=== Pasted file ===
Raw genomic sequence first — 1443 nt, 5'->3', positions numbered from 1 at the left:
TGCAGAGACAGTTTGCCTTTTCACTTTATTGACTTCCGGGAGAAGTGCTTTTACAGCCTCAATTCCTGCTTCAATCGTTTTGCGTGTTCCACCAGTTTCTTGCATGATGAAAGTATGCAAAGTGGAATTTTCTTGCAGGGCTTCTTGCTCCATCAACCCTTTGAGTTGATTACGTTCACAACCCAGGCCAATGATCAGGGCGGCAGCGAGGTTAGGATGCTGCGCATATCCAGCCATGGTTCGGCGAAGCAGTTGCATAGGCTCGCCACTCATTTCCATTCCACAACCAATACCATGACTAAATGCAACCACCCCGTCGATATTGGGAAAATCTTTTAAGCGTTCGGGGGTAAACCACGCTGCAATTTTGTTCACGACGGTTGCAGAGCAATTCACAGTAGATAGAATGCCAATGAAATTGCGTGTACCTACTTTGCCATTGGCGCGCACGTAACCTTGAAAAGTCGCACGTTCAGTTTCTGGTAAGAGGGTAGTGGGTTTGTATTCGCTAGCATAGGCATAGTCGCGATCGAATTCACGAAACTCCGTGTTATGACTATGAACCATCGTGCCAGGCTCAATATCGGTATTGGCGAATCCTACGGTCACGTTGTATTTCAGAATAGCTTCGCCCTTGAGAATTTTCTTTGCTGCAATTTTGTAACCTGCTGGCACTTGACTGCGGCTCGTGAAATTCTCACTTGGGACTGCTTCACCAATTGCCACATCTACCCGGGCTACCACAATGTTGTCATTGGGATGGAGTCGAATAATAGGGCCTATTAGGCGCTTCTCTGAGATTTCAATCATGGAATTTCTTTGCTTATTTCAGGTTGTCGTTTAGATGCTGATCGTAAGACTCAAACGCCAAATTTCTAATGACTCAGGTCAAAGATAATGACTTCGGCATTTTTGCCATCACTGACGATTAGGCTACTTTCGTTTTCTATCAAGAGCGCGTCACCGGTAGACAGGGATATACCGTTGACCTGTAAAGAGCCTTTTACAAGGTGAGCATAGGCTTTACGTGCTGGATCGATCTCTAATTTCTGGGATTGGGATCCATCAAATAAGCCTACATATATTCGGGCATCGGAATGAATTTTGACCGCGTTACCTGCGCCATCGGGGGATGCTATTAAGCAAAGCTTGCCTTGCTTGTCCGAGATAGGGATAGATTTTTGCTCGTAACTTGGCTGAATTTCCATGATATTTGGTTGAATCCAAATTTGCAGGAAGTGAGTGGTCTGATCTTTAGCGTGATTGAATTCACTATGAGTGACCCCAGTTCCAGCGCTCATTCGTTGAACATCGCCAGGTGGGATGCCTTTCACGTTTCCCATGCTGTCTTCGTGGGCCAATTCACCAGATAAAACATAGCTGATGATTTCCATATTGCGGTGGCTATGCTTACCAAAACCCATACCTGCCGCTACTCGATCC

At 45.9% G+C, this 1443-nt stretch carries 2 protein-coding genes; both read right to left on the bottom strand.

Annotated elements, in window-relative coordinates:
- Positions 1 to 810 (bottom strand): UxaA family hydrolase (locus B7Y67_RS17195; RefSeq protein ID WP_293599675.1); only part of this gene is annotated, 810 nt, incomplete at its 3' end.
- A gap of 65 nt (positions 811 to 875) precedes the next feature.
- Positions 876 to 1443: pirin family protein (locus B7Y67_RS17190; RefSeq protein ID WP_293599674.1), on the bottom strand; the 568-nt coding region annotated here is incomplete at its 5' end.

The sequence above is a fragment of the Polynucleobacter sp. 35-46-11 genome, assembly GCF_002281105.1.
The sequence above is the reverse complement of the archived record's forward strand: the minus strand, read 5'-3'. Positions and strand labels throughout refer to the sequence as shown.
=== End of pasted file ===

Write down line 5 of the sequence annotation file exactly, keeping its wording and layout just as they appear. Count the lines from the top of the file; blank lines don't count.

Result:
- Positions 1 to 810 (bottom strand): UxaA family hydrolase (locus B7Y67_RS17195; RefSeq protein ID WP_293599675.1); only part of this gene is annotated, 810 nt, incomplete at its 3' end.